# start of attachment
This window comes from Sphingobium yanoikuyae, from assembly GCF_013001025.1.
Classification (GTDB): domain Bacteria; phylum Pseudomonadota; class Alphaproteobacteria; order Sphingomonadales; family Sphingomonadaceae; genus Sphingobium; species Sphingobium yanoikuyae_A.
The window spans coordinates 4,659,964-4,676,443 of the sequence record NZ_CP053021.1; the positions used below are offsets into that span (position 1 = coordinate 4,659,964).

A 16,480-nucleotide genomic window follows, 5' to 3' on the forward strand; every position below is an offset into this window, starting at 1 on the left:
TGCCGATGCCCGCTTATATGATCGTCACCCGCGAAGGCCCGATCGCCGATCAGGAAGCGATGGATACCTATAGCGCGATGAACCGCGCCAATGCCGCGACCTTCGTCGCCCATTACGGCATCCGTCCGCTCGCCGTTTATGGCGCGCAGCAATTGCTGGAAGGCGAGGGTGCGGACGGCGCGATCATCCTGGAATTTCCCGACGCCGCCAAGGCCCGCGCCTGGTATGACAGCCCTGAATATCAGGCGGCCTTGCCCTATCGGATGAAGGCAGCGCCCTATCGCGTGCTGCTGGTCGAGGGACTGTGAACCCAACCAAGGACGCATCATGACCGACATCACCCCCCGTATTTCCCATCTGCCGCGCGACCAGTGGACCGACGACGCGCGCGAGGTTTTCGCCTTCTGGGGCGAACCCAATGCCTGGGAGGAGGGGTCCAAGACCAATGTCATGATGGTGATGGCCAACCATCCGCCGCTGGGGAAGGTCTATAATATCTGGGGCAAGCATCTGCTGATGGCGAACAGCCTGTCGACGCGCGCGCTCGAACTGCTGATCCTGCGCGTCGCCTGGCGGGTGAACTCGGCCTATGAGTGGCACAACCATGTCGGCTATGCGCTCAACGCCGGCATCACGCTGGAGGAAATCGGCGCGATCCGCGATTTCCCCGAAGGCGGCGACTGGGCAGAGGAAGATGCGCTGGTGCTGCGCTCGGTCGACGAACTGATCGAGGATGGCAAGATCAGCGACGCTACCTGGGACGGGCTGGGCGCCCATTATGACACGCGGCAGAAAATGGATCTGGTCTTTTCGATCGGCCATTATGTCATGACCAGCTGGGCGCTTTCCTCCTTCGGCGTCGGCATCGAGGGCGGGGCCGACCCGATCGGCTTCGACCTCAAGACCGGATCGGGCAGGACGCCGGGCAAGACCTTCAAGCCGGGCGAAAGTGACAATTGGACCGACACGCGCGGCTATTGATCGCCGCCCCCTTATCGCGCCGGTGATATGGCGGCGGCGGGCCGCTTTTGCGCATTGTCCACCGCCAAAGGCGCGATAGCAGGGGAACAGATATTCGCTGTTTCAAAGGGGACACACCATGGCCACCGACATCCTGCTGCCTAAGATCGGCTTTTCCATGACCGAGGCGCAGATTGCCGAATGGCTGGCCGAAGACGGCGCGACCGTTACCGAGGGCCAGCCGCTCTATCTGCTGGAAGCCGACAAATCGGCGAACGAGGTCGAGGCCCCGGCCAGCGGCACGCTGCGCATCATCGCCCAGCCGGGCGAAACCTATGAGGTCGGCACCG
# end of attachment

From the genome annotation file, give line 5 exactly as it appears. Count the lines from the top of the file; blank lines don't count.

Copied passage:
TGCCGATGCCCGCTTATATGATCGTCACCCGCGAAGGCCCGATCGCCGATCAGGAAGCGATGGATACCTATAGCGCGATGAACCGCGCCAATGCCGCGACCTTCGTCGCCCATTACGGCATCCGTCCGCTCGCCGTTTATGGCGCGCAGCAATTGCTGGAAGGCGAGGGTGCGGACGGCGCGATCATCCTGGAATTTCCCGACGCCGCCAAGGCCCGCGCCTGGTATGACAGCCCTGAATATCAGGCGGCCTTGCCCTATCGGATGAAGGCAGCGCCCTATCGCGTGCTGCTGGTCGAGGGACTGTGAACCCAACCAAGGACGCATCATGACCGACATCACCCCCCGTATTTCCCATCTGCCGCGCGACCAGTGGACCGACGACGCGCGCGAGGTTTTCGCCTTCTGGGGCGAACCCAATGCCTGGGAGGAGGGGTCCAAGACCAATGTCATGATGGTGATGGCCAACCATCCGCCGCTGGGGAAGGTCTATAATATCTGGGGCAAGCATCTGCTGATGGCGAACAGCCTGTCGACGCGCGCGCTCGAACTGCTGATCCTGCGCGTCGCCTGGCGGGTGAACTCGGCCTATGAGTGGCACAACCATGTCGGCTATGCGCTCAACGCCGGCATCACGCTGGAGGAAATCGGCGCGATCCGCGATTTCCCCGAAGGCGGCGACTGGGCAGAGGAAGATGCGCTGGTGCTGCGCTCGGTCGACGAACTGATCGAGGATGGCAAGATCAGCGACGCTACCTGGGACGGGCTGGGCGCCCATTATGACACGCGGCAGAAAATGGATCTGGTCTTTTCGATCGGCCATTATGTCATGACCAGCTGGGCGCTTTCCTCCTTCGGCGTCGGCATCGAGGGCGGGGCCGACCCGATCGGCTTCGACCTCAAGACCGGATCGGGCAGGACGCCGGGCAAGACCTTCAAGCCGGGCGAAAGTGACAATTGGACCGACACGCGCGGCTATTGATCGCCGCCCCCTTATCGCGCCGGTGATATGGCGGCGGCGGGCCGCTTTTGCGCATTGTCCACCGCCAAAGGCGCGATAGCAGGGGAACAGATATTCGCTGTTTCAAAGGGGACACACCATGGCCACCGACATCCTGCTGCCTAAGATCGGCTTTTCCATGACCGAGGCGCAGATTGCCGAATGGCTGGCCGAAGACGGCGCGACCGTTACCGAGGGCCAGCCGCTCTATCTGCTGGAAGCCGACAAATCGGCGAACGAGGTCGAGGCCCCGGCCAGCGGCACGCTGCGCATCATCGCCCAGCCGGGCGAAACCTATGAGGTCGGCACCG